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Canada, Mexico officials: trade pluses should outweigh fear

February 21, 2018

Canadian Ambassador to the US David MacNaughton chats about NAFTA negotiations after panel discussion at Arizona State University in Tempe, Ariz. on Wednesday, Feb. 21, 2108. MacNaughton told a gathering of business and academic leaders that better communication is needed to turn around U.S. fears so the countries can successfully rework the North American Free Trade Agreement hammered out a quarter century ago. (AP Photo/Anita Snow)

TEMPE, Ariz. (AP) — Senior Canadian and Mexican officials on Wednesday expressed frustration with current American skepticism about free trade, saying the benefits for all three countries should be kept in mind during the current renegotiation of NAFTA.

Canadian Ambassador to the U.S. David MacNaughton told a gathering of business and academic leaders at Arizona State University that better messaging is needed to turn around U.S. fears so the countries can successfully rework the North American Free Trade Agreement hammered out a quarter century ago. He said all three countries must recognize that they stand to gain by lowering tariffs and other barriers to international commerce.

“There is no one in the world who wants the U.S. to be successful more than Canada, because your prosperity is our prosperity” MacNaughton said. “We all need to roll up our sleeves and work hard at this.”

“It makes it difficult if the attitude is, ’We haven’t got a fair deal and therefore all the changes have to be concessions by the other parties,” MacNaughton said in a brief interview after the panel, referring to the U.S. government stance on NAFTA. “We need to better communicate the benefits of trade.”

Ambassador Mario Chacon, of the Mexican government’s ProMexico trust that promotes trade and foreign investment, told the group that much of the American job loss that U.S. politicians blame on free trade is the result of technology. “We are losing jobs to robots, to machines,” said Chacon, adding that countries need to better train workers for new jobs in evolving economies.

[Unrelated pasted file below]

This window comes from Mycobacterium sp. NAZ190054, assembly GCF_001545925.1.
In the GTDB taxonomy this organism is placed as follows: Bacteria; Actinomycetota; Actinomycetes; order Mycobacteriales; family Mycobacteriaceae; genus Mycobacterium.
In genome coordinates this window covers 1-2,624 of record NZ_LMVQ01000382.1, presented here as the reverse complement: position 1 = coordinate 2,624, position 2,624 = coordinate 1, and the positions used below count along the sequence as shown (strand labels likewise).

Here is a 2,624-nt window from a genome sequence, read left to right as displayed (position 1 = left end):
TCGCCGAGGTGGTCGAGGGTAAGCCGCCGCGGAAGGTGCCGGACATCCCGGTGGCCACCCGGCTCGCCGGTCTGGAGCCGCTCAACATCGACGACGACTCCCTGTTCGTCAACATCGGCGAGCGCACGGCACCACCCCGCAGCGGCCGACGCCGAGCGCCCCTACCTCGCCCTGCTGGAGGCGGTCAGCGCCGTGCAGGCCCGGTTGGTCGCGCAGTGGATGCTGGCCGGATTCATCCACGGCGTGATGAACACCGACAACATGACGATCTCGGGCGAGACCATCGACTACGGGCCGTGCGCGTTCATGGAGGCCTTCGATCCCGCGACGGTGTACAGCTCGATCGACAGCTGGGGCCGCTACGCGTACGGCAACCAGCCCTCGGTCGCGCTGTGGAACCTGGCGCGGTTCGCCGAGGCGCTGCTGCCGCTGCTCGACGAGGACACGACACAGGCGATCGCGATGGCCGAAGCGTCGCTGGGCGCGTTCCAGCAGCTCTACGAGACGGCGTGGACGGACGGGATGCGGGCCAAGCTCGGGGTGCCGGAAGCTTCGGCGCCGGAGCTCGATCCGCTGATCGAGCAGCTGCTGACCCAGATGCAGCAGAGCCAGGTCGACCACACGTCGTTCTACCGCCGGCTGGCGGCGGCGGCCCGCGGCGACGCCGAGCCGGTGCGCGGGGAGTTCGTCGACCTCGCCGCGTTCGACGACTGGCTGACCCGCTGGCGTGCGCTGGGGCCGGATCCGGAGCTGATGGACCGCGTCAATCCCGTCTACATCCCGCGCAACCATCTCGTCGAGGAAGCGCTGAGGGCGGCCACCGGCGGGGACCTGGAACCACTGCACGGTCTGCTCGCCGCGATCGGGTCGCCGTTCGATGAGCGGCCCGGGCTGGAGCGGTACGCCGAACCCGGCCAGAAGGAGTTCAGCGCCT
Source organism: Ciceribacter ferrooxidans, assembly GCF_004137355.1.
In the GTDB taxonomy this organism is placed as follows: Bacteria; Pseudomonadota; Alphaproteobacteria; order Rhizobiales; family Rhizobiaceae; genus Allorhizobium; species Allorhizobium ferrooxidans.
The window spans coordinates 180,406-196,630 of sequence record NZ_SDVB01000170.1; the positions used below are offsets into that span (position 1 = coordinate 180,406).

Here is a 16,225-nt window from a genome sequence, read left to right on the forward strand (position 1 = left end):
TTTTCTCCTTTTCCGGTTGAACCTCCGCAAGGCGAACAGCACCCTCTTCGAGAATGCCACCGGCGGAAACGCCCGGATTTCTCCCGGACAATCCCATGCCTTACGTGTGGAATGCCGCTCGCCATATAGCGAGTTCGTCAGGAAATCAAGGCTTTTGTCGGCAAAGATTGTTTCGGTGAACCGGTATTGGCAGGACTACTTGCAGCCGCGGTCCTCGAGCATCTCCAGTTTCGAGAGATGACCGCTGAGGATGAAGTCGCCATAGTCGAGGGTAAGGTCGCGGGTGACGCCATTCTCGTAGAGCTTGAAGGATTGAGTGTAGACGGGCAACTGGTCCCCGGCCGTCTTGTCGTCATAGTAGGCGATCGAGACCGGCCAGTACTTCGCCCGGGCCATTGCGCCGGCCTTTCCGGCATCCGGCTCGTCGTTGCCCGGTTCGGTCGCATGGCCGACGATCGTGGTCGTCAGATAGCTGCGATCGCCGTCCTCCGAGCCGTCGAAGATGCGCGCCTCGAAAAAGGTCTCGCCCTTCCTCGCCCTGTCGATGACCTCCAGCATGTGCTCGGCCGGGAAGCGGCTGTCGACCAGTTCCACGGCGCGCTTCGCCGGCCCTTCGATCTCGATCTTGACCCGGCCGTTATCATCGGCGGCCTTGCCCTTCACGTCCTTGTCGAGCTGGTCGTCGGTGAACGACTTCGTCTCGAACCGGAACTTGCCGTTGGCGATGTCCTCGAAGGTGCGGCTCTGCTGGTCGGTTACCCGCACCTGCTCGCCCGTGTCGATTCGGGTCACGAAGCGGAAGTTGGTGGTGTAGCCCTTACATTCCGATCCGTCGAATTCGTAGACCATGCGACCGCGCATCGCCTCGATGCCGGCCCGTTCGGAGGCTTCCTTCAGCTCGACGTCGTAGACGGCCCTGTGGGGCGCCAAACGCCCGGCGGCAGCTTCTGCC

Chacon said he was optimistic NAFTA would be successfully renegotiated no matter who wins Mexico’s presidential election this summer. Just as President Donald Trump has questioned whether NAFTA is beneficial to the United States, the leftist front-runner for Mexico’s presidency Andres Manuel Lopez Obrador has criticized free trade deals that he says don’t put the Mexican people first.

Neither MacNaughton nor Chacon are directly involved in NAFTA renegotiations, and did not reveal details about the talks. But both expressed confidence a new deal would be reached despite U.S. and Mexican politics. Chacon noted that Mexico has lawmakers who back NAFTA no matter who wins the presidency.

“We will have a new NAFTA sooner than later,” he said, adding that he expects talks will wrap up by the year’s end.

In the afternoon, conservative pollster Frank Luntz told the group that the current anti-NAFTA sentiment in the Republican Party had existed for about 15 years but “became an avalanche when Donald Trump took office.”

“I never dreamed the Republicans would be hostile to trade,” Luntz said. “It’s going to take a huge effort to flip that back.”

He said that for a renegotiated NAFTA to succeed and be supported by both Democrats and Republicans, the United States must write the rules, hold other countries to its standards, insist on enforcement of the rules and hold all nations accountable.

“If these are the four priorities,” Luntz said, “you will get support for trade across America.”

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